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Courtesy of the artist
EMA, Exile in the Outer Ring.
Courtesy of the artist
Where will you live after the apocalypse? That question becomes more relevant once you realize the apocalypse is now, and ongoing, with society unmaking itself in convulsions and recovering in spurts. And the place where it's leaving Americans is what Erika M. Andersen calls the Outer Ring. It's that circular band of highways and avenues surrounding a city, where vape shops share strip-mall space with Halal butchers and Triple XXX Pleasure Zones, and immigrants stand at the bus stop next to Trump voters while their children get stoned together in the Kwik Mart parking lot. When gentrification implodes a city's historic core and outsourcing devastates employment in small towns — the everyday ways the world ends now, and will keep ending – the Outer Ring emerges as a real-life Fury Road where, as Anderson says, "the weird s*** is going down."
This is the setting for Anderson's latest album, Exile in the Outer Ring. She is one of current indie music's great world builders, versed in heavy metal's sense of myth, industrial music's lessons in texture, and feminist punk's mandate to tell stories still mostly hidden in the shadows. Her first album as EMA, Past Lives/Martyred Saints, transported listeners into a hothouse of abject sexuality and intimate abuse. Her second, The Future's Void, based in part on the protean cyberpunk of William Gibson, brought metal's fantasy fictions into the virtual reality era. Now, with Exile in the Outer Ring, EMA confronts the present, and specifically that marginal world where the rural red meets urban blue, which remains invisible in most public discourse.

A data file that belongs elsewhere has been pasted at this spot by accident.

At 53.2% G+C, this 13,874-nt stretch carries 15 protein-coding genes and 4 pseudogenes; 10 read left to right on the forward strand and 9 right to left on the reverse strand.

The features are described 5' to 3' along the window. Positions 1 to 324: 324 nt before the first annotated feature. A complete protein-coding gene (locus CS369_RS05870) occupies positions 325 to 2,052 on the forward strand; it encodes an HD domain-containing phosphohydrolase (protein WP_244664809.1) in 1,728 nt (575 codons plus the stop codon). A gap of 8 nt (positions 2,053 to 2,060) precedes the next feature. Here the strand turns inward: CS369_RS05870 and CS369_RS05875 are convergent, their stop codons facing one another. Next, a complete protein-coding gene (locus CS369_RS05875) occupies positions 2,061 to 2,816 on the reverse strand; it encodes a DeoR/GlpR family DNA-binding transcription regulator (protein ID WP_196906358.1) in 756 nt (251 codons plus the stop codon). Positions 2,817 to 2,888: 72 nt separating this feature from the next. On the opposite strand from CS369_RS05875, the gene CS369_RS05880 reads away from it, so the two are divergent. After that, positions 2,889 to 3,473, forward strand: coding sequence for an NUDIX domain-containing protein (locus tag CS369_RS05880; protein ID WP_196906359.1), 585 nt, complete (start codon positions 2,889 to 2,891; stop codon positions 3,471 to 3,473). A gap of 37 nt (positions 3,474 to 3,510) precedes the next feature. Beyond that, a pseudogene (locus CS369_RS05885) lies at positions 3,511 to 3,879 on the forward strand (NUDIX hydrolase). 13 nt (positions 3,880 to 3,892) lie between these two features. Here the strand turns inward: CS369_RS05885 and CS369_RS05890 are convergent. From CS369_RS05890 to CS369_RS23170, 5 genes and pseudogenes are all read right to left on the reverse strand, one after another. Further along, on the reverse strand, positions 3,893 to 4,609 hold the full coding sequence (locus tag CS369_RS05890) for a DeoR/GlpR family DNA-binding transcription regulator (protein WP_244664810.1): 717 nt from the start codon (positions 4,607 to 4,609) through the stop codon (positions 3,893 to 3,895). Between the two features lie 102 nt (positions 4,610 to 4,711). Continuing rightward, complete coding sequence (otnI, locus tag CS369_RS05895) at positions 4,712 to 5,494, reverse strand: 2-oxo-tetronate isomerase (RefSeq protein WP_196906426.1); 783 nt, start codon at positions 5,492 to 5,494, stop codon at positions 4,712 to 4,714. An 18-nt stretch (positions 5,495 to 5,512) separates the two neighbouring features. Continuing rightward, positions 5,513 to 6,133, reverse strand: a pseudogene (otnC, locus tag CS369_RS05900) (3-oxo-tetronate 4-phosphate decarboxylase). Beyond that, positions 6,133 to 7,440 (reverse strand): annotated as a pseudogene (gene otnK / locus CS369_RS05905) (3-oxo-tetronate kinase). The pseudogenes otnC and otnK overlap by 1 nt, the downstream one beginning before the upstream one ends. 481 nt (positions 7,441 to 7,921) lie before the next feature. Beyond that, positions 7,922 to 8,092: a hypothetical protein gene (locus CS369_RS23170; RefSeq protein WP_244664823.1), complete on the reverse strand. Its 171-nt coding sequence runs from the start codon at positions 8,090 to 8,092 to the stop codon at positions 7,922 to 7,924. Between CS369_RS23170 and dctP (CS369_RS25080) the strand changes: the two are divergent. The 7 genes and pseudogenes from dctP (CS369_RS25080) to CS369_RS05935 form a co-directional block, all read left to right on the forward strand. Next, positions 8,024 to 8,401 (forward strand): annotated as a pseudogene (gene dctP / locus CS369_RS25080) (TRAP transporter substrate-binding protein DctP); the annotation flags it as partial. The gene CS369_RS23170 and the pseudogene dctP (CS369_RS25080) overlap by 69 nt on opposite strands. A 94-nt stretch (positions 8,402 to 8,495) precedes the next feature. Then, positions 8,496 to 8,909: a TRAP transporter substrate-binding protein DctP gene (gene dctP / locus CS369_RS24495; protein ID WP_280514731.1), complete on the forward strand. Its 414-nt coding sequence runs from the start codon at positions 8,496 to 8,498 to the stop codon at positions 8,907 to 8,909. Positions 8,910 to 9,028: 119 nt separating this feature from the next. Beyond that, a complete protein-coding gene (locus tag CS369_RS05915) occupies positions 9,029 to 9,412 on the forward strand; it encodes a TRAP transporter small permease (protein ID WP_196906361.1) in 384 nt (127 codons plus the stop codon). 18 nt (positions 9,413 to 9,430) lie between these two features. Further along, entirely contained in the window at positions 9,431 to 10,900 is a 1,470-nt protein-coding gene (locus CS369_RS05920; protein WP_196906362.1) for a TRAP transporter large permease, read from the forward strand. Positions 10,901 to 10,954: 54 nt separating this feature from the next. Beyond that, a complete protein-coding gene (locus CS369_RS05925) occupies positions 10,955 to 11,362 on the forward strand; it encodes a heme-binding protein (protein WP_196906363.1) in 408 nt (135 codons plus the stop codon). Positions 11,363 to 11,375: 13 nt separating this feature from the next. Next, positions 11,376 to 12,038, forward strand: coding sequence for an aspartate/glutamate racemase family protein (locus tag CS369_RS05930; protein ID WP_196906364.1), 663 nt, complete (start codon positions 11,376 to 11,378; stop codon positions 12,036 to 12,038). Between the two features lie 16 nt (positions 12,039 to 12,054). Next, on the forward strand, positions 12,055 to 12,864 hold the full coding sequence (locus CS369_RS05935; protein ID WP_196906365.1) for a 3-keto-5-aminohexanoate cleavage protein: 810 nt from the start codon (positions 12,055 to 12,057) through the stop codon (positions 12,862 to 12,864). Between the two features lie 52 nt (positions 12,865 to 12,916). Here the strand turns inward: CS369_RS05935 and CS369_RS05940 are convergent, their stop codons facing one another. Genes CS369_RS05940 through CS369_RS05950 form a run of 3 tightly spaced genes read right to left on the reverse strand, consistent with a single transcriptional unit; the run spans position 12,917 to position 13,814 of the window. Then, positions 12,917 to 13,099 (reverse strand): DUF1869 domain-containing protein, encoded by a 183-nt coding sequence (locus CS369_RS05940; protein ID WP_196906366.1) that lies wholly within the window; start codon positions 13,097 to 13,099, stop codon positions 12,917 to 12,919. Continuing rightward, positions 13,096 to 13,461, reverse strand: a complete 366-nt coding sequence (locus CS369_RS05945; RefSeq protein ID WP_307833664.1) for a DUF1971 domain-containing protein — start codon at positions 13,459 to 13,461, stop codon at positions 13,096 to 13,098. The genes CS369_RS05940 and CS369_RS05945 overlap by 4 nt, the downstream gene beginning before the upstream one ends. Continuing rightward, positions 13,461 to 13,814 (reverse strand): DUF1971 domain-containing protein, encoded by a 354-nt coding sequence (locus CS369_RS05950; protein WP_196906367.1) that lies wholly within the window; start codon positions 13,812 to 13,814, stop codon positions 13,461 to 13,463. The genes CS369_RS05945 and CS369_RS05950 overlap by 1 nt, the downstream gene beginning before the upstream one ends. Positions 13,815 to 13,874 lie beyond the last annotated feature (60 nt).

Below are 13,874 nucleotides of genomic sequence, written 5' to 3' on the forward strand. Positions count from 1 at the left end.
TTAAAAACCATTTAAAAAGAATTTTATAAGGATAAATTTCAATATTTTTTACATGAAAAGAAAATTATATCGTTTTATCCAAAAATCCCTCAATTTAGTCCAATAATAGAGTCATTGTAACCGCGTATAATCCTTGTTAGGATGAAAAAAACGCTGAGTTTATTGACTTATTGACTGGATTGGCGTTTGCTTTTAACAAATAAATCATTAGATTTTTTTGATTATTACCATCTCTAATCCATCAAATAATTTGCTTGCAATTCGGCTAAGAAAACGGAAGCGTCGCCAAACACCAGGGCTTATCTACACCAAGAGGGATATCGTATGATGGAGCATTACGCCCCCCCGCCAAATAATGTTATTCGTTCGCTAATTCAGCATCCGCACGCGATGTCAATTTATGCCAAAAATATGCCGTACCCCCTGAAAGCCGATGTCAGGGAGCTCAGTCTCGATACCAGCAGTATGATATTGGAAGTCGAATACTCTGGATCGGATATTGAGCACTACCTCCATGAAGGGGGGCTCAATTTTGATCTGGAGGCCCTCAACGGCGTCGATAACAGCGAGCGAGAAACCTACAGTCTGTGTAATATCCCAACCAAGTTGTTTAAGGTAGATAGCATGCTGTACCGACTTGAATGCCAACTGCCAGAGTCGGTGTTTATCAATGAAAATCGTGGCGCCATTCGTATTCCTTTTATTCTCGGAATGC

EMA explores this powerful netherworld in songs that aren't linear narratives, but immersive scenes distorted by the perspectives of her unreliable narrators. Songs in the first person speak for edge-walkers, many of them women, negotiating minefields. The long, droning "Breathalyzer" recasts the mayhem of Sonic Youth's "Death Valley 69" from the point of view of a woman dodging the violence in her path; is the man who tells her "relax your throat" an assailant, a cop, or an accomplice? The lack of differentiation among those roles feels like an everyday reality in EMA's songs. The pubescent girl fighting through rage and shame in "Blood and Chalk" is the same one dancing to Guns N' Roses in "Fire Water Air LSD"; the simmering youths turning rightward in "Aryan Nation" are connected to the woman exploding out of her life's bonds in "33 Nihilistic and Female." Anderson speaks through all of these characters as a woman who's dwelled in the wasteland of the heartland herself; she's dedicated this album to that place, and where she still sees hope, despite the traps of drugs, poverty and silence that afflict so many who live there. She still believes in its purple energy.
Anderson builds her world in delicately modulated synthesizers and crashing fuzz guitars. Working with Jacob Portrait of Unknown Mortal Orchestra, she hones a sound that recalls touchstones like Nine Inch Nails and P.J. Harvey while nodding to peers like Zola Jesus and Torres. Like Kim Gordon of Sonic Youth, she leans into the limits of her voice to access the underside of emotion. Her writing also recalls writers like Denis Johnson and John Darnielle, and like that novelist leader of The Mountain Goats, Anderson lets compassion lead her as she lends voice to the burnouts, bad kids and street survivors struggling to defy the odds and thrive. "What are we hoping for?" she repeats in the pretty, deeply melancholy "Down and Out." But then, she changes direction. "Hey," she says to her loved ones on the Outer Ring, "don't go away." This album makes a place for those souls, not yet lost.